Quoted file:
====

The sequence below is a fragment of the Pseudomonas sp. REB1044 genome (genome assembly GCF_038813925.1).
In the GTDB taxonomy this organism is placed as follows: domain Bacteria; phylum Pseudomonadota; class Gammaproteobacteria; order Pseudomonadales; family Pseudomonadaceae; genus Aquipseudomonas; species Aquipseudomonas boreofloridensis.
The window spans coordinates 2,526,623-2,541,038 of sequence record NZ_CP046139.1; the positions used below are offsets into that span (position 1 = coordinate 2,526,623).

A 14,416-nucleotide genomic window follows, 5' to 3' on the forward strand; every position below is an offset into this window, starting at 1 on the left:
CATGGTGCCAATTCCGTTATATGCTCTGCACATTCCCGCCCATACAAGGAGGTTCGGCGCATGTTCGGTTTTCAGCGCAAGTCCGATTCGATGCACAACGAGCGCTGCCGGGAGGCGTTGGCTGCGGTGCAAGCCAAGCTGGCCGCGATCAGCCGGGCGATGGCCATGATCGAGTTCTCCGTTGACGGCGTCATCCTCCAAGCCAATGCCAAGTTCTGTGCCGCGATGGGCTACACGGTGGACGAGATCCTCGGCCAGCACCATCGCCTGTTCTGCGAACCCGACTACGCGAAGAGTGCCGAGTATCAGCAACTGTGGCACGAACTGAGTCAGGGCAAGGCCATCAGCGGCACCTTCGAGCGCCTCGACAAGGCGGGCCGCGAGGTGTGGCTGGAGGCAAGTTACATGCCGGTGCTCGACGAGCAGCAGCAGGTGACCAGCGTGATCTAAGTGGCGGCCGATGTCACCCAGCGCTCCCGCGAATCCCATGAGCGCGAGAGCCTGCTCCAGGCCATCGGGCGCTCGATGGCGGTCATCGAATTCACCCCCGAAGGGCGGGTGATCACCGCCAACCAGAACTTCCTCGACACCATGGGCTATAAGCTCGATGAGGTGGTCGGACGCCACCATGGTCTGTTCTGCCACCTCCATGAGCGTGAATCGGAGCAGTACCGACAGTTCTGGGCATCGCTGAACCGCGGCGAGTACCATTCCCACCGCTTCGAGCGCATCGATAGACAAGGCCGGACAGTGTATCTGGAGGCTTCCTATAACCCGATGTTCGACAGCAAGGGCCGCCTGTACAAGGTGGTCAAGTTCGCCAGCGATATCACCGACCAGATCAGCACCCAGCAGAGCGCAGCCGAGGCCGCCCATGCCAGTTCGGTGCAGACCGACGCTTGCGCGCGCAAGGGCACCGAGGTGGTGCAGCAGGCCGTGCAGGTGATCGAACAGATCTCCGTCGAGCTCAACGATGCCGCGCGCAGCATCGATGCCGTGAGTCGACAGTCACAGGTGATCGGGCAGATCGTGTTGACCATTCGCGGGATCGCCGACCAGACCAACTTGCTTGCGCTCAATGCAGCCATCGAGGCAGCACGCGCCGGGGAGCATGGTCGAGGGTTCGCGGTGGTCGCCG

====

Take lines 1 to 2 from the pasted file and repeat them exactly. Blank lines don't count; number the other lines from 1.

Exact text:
The sequence below is a fragment of the Pseudomonas sp. REB1044 genome (genome assembly GCF_038813925.1).
In the GTDB taxonomy this organism is placed as follows: domain Bacteria; phylum Pseudomonadota; class Gammaproteobacteria; order Pseudomonadales; family Pseudomonadaceae; genus Aquipseudomonas; species Aquipseudomonas boreofloridensis.